Political Matters: Washington's 'R' word

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mordecai_specktor_some.jpgThe rhetoric is escalating in the

run-up to the Minnesota-Washington NFL game. A new stadium is under

construction downtown on the site of the former Metrodome, so the

Vikes are playing their games at TCF Bank Stadium (“the Bank”) on

the University of Minnesota campus.

As the Washington Post reported in

early August, the Bank complex features a Tribal Nations Plaza, which

honors “the 11 Native American tribes in Minnesota. It was built

with a $10 million donation from the Shakopee Mdewakanton Sioux

Community — the largest private gift ever to Gophers athletics.”

Last month, tribal officials released a statement expressing

opposition to the Redskins’ name “and other sports-related logos,

mascots and names which degrade a race of people,” according to the

newspaper. The Shakopee band and other Minnesota Indian bands are

working with the university to prepare “appropriate responses” to

the NFL game and “minimize the damage that could be done by

invoking the [“R”] name in a place that respects and honors the

Minnesota Native American community.”

American Indian Movement (AIM) leader

Clyde Bellecourt has threatened to organize mass civil disobedience

to stop the Nov. 2 game, if Washington comes here with the Redskins

name and logo. Bellecourt, who is the director of the National

Coalition on Racism in Sports and Media, also has threatened to sue

the University of Minnesota if the Washington franchise doesn’t

tone it down. The coalition organized a large march to the Metrodome

last November, when Washington visited Minneapolis for a

nationally-broadcast Thursday Night Football game.

For their part, U of M officials say

they have no control over what the Vikings do in the leased stadium;

but they have requested that Washington wear throwback jerseys that

don’t feature the team name or logo, for the Nov. 2 game with the

Vikings. The university also has asked that public address announcers

not utter the word “Redskins,” and that the epithet not appear on

the scoreboard or program guide for the game. Likewise, the U of M

does not want Washington selling jerseys and souvenirs with the

demeaning name and logo at the Bank.

Katrice Albert, the college’s vice

president in the office of equity and diversity, has stated that

Vikings officials have been receptive to the U of M requests,

according to news reports.

Mount Polley and Minnesota

As a final environmental impact

statement is being prepared for the proposed PolyMet copper-nickel

mine in northeastern Minnesota, a major waste spill occurred at the

Mount Polley sulfide mine in central British Columbia.

In early August, a tailing pond

containment was breached, and 10 million cubic meters of contaminated

mine waste water spilled into Hazeltine Creek. News reports out of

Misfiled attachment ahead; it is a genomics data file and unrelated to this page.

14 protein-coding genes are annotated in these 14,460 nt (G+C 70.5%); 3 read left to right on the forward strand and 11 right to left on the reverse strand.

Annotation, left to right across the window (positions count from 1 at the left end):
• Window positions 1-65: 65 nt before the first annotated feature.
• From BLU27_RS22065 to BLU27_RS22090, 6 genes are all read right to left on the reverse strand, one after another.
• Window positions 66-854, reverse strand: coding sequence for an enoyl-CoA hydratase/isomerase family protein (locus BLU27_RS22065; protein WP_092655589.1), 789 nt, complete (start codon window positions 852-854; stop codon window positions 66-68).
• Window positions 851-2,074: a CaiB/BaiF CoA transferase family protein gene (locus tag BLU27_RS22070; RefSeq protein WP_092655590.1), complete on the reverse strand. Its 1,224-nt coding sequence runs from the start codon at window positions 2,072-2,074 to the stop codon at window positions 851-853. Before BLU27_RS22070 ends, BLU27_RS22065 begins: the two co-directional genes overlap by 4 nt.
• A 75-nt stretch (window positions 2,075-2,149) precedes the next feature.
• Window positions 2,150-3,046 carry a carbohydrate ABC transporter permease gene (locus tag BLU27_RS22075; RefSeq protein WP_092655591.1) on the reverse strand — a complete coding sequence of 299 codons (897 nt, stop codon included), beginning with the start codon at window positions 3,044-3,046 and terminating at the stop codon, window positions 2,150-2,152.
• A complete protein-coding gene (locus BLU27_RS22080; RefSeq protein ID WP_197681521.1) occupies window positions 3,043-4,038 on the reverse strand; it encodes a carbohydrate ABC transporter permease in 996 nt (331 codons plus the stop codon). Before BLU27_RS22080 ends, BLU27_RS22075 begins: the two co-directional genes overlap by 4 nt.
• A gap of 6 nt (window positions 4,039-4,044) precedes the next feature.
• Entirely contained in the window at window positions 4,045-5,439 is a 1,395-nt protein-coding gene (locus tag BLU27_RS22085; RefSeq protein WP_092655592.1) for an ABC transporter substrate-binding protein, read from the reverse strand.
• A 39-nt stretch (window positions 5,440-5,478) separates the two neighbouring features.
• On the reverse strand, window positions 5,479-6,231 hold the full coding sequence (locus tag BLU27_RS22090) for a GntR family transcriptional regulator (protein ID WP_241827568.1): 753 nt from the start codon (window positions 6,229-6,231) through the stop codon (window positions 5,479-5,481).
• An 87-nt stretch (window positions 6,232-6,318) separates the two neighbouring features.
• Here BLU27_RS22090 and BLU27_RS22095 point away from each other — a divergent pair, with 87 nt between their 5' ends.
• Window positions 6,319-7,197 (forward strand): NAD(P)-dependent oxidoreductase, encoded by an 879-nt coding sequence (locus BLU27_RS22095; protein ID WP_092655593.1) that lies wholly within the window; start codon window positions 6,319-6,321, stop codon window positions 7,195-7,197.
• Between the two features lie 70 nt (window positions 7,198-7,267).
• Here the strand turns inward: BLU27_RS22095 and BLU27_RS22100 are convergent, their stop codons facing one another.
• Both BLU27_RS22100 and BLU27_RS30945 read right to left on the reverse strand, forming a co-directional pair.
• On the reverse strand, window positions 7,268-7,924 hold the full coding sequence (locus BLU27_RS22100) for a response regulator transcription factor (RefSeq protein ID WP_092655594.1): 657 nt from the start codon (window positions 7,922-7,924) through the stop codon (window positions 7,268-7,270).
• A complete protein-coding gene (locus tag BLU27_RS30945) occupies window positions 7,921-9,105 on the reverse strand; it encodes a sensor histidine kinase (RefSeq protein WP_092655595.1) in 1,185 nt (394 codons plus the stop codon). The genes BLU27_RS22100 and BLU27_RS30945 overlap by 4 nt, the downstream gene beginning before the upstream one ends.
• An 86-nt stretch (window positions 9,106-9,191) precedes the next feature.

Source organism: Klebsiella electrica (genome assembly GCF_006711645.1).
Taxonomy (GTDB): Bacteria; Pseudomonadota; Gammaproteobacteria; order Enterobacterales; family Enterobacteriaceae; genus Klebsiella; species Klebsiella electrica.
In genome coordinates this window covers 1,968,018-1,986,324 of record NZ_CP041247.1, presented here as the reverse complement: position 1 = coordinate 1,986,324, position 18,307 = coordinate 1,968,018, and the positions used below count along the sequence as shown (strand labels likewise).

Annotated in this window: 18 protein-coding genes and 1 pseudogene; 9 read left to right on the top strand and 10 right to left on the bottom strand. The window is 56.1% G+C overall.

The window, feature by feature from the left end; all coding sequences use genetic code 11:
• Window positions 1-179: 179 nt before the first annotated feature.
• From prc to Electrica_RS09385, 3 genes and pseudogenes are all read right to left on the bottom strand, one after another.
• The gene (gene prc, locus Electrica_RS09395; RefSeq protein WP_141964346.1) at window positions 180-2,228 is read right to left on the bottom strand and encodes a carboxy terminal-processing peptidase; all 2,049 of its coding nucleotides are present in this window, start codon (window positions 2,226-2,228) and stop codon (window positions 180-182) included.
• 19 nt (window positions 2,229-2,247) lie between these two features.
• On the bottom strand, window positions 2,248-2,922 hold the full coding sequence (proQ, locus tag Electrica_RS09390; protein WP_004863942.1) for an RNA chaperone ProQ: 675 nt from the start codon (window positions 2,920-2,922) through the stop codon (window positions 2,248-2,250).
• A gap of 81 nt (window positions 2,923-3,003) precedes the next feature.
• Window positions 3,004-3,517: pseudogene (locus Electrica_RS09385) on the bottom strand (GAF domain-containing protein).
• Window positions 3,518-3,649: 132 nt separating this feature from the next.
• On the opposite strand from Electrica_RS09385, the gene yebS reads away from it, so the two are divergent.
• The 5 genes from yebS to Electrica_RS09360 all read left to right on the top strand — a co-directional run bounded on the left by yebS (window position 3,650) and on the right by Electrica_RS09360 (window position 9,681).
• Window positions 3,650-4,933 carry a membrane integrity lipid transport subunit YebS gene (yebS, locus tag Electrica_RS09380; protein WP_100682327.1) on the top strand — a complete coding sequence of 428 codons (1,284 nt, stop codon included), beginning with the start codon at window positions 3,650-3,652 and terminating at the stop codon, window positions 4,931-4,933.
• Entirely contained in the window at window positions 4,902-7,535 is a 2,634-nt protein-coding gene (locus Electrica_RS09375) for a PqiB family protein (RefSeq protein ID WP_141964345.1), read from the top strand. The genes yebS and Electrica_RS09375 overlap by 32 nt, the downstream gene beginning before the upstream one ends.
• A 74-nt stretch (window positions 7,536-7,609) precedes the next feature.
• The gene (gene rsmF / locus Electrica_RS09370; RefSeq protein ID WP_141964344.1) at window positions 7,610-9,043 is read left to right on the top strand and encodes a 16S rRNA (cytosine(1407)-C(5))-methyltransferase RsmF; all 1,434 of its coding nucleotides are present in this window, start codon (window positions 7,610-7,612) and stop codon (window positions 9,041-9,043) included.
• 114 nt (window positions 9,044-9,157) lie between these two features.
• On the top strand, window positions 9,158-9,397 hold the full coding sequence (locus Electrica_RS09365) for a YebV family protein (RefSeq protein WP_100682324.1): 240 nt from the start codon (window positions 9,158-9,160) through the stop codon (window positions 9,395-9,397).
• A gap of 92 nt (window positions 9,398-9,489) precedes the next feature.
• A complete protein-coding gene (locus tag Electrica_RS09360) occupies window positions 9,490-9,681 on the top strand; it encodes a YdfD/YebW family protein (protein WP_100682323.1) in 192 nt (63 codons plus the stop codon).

the province dubbed this the “worst environmental disaster in

British Columbia’s history.” A water ban affected about 300 local

residents in the rural area, where much of economy is based on

tourists flying in to fish.

A CBC report last month said that

waterways affected by the ban had been expanded to include the entire

Quesnel and Cariboo river systems “right up to the salmon-bearing

Fraser River. Authorities are asking people in the region to stop

using water from both rivers.”

There’s a YouTube video which shows

the extent of this major mine waste spill at: bit.ly/sulfide-mess.

Mining Truth, the Minnesota environmental coalition campaigning

against PolyMet’s proposed NorthMet project, stated: “The Mount

Polley mine in British Columbia was a state of the art, modern copper

mine that had been touted as a shining example of how sulfide mining

can co-exist with clean water. Now, the head scientist at Vancouver

Aquarium’s ocean pollution research program says it is ‘virtually

impossible to clean up’ the mess left behind after this

catastrophe.”

It seems that PolyMet, the Minnesota

Department of Natural Resources, and the other agencies involved in

the NorthMet environmental review should examine how the Mount Polley

spill occurred.

Imperial Metals, the Canadian firm

that owns the Mount Polley mine, assured the public that its Mount

Polley facility develops a “comprehensive environmental monitoring

plan on an annual basis. This plan includes surface and groundwater

quality monitoring, lake profiling and sampling, dust fall

collection, biological monitoring, and wildlife monitoring.” The

mining firm’s website also features come claptrap about its

involvement in the “Toward Sustainable Mining (TSM)” program,

with its “globally recognized environmental practices, and a

commitment to the safety and health of employees and surrounding

communities.”

The Mount Polley disaster is a graphic

illustration of the potential dangers of copper-nickel mining. We

can’t say that we haven’t been warned.